Star Foster has written an important post: Why I Love Wicca. It’s especially important for anyone involved in organizing Pagan Pride events and/or interacting with the media. You should read the whole thing, but here’s a taste:
We are a religion of many sects, many cults, many expressions. From the “hard Gards” to the solitary eclectics weaving their own magic. We are each full of the same awe, wonder, mystery, and joy. We cast the circle, call the elements, honor the Gods, celebrate the Mystery and send our energy to make a positive change in the world. This happens in rituals containing hundreds of people. This happens silently in candlelit bedrooms of closeted solitaries. Our words may be different, our mythos vary and the details be different, but as Wiccans we are all calling forth the same Mystery. Maybe this Mystery is something passed down in secret from the ancient Pagans of England and Italy, maybe the distillation of the grimoire tradition, the torch of the Neo-Platonists passed down over the centuries, or a bit of divine inspiration as a goaty old man in England crafted a new Eleusis out of thin air.
We adore a Goddess as silvery as the moon, who despite her tough, craggy, pocked and cratered face shines with grace and beauty. Delicate and gentle in the night sky, those who underestimate her forget she can make the sea itself beat against the shore. She pours her love out upon the earth, on every sexual and gender identity, on every skin color, on every age, every level of ability. She gives us her acceptance and love, for we are born from her blessed, without blemish or sin. Then she charges us to make the absolute best we can with the current life we are given, to recognize our power and rise to every challenge, before we return to her, like a rain drop returning to the boundless sea. It is she who brings the dew, makes verdant the seed and excites all the earth to fecund glory. She is the changing woman, always moving, always perfectly herself and never quite who you expect.
We adore a God who is hunter and hunted, who is the dark forest and the baking desert, the deep blackness of death and decay and also the white hot heat of the blazing sun. He is the keeper of the dead and the guide to rebirth. Maybe you see him antlered, horned and hooved, as a crowned solar king, as a child of promise, as continually battling siblings, or as the dark lord of death. Maybe he is just that still point when you find the rhythm of your work, or the spark of vitality as you glide across the dance floor. He is the insistent drumbeat of the wild hunt, tearing through the night skies and dancing round a sacred bonfire, and the quiet stillpoint where you face your own darkness and mortality. He is the one who rises to fall, then in triumph to rise again.
Consider the Circle, this round temple under the night sky and beneath the radiant sun, this energetic expression of our worldview. The Circle surrounds us. It arcs over us, and dips below us. We are encapsulated by energy, both to keep our energy within, and to keep the spirit equivalents of “rubber-neckers” away. It takes a lot to build this Circle, to have all the pieces in place, and you really only notice that because when you begin to bring it down there is an energetic domino effect. You pull that energetic string or shift that energetic keystone and it all cascades down, returning to the earth. It’s really beautiful, this temple that is a place that is not a place, a time that is not a time, that is the same circle, that same shape, all the world over.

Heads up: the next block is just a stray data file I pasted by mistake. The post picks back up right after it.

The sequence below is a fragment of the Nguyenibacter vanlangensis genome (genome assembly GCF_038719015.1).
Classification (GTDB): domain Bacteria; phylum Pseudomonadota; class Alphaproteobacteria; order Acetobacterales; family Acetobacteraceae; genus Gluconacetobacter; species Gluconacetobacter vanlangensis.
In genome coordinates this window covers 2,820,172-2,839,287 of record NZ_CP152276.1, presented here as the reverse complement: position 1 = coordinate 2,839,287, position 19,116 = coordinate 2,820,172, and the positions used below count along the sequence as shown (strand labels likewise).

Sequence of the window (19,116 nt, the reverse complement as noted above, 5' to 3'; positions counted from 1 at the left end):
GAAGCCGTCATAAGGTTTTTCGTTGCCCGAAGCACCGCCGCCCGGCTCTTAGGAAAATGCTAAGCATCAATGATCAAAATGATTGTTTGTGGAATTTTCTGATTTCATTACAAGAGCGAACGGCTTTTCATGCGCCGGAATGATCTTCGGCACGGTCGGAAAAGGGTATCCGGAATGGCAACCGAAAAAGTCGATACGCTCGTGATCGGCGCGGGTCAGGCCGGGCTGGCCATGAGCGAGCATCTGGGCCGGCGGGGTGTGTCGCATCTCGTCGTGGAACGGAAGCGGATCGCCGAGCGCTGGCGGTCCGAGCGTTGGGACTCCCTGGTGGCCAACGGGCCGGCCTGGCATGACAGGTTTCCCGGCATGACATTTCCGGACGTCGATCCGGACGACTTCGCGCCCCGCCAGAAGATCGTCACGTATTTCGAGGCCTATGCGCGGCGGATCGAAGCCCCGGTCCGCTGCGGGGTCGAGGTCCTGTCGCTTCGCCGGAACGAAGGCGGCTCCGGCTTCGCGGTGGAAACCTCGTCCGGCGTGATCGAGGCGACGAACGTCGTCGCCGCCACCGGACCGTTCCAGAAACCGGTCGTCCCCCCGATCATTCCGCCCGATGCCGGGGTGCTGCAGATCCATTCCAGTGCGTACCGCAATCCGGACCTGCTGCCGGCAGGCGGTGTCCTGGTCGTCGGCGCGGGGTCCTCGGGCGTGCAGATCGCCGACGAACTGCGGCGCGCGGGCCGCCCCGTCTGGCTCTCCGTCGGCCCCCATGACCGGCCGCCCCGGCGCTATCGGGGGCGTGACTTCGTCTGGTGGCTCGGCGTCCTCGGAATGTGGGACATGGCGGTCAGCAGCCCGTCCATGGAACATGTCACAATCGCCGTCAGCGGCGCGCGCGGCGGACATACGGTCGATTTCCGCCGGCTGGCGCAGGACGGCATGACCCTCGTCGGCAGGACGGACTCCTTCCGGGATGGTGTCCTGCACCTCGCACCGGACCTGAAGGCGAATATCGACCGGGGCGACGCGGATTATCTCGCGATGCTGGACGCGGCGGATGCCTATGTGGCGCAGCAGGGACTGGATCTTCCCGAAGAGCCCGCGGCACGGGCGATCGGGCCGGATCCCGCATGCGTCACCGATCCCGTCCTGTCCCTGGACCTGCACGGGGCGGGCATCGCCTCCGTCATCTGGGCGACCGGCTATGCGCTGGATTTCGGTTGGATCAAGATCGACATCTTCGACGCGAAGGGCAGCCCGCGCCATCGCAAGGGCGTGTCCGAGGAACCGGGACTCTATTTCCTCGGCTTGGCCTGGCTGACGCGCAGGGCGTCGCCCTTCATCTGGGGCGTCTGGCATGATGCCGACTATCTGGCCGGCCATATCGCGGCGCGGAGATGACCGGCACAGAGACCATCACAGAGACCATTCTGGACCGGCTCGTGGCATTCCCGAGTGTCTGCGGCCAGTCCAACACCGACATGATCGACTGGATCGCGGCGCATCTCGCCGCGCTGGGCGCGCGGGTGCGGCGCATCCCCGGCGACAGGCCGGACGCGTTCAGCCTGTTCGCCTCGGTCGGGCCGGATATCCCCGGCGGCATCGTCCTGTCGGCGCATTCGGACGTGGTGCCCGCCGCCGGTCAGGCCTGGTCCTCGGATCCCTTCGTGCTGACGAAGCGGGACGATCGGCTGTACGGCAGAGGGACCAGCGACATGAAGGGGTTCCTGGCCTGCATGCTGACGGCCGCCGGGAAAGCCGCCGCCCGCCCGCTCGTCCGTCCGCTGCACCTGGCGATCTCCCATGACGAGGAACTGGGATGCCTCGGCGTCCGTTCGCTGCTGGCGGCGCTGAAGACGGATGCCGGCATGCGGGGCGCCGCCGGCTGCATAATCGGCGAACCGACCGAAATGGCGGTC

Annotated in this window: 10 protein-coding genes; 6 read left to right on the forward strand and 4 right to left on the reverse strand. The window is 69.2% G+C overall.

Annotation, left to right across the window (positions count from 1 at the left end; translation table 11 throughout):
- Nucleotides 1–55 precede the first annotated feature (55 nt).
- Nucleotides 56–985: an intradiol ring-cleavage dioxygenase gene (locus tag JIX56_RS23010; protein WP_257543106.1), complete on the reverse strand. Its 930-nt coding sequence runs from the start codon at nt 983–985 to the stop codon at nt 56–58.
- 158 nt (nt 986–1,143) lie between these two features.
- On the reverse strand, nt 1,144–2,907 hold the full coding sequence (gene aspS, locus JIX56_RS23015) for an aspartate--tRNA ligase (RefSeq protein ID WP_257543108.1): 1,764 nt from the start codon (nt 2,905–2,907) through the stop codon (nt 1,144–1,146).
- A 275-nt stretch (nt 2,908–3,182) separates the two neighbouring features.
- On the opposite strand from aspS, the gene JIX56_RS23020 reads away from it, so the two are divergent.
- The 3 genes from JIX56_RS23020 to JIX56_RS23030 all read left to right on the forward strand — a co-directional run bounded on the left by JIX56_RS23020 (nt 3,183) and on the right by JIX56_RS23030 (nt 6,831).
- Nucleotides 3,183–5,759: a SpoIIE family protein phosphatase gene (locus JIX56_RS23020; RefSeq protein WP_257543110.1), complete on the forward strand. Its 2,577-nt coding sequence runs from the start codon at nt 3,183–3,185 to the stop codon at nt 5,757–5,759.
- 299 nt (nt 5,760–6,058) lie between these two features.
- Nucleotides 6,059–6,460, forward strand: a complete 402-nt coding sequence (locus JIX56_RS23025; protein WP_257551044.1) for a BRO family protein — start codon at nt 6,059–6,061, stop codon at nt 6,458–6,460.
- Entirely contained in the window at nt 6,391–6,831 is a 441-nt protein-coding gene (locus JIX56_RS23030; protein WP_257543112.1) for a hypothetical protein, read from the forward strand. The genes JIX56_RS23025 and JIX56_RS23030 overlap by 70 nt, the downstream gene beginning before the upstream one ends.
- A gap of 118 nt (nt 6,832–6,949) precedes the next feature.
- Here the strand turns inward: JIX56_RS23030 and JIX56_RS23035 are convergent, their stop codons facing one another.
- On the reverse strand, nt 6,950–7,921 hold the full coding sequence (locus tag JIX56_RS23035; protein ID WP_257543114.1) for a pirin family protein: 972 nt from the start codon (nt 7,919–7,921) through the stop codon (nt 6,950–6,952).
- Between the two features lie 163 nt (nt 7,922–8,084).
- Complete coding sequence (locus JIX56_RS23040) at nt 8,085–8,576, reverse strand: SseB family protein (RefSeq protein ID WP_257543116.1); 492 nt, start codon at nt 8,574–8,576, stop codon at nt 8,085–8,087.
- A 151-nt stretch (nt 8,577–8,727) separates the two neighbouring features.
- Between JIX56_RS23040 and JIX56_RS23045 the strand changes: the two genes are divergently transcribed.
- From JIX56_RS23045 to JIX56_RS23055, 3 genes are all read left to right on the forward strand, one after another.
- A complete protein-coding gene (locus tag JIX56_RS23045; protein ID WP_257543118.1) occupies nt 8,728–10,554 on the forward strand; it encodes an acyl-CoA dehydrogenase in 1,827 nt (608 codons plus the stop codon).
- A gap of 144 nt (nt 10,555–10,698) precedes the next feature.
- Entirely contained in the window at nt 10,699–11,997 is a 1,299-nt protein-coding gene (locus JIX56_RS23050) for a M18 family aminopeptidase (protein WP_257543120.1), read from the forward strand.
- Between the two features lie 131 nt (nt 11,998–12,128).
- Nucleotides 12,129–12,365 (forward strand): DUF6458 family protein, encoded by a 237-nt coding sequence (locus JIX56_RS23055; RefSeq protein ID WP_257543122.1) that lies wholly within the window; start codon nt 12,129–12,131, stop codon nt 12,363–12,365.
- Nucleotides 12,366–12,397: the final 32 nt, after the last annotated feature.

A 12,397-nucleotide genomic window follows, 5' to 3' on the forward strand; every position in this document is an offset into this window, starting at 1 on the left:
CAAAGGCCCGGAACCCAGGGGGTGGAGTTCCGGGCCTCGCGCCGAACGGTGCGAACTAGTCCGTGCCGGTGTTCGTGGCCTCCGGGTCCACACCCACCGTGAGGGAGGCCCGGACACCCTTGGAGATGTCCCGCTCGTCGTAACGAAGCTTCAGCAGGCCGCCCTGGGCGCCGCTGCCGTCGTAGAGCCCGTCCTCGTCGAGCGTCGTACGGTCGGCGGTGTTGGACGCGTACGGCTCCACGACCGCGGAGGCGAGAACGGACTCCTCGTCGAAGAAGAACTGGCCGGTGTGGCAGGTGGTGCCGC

Regular readers will know that I harp, a lot, about well-meaning Pagans who bungle interactions with the media. I’ve been happy this Autumn to get the chance to highlight some examples of Pagans using good framing when they announce their events. I’m seeing (thank the Goddess) more examples where people don’t go on about what Pagans don’t do or who Pagans don’t worship. And that’s all to the good, because, as Lakoff teaches us, when you invoke a negative frame, all that you manage to do is to reinforce that frame.
I also harp a lot about knowing your why, being really clear on your own objectives and intent before you send out a press release or agree to be interviewed. Star Foster’s post is a great example of a Pagan discussing what it is about her Pagan religion that makes her proud. I’d love to see more of that sort of discussion in, for example, announcements concerning Pagan Pride events. What if, instead of saying, that the purpose of your local Pagan Pride Day was to educate the public about Paganism, you said that the purpose was for local Pagans to celebrate and share some of the things about Paganism that make them feel happy and proud? What if you said, as Star Foster does:
This is what Wicca means to me. This is what I’m in love with, the dance, the tension, the sorrow and the joy. It’s what I discovered as a young girl that made me feel as if I’d finally come home.
Of course, use your own words. Include examples from the broad spectrum of Pagan religions in your local area. But a day devoted to pride, ought, don’t you think, to focus on what it is about this path that you most want to celebrate? Do that, and you’ll (almost like magic) create a positive frame for your message.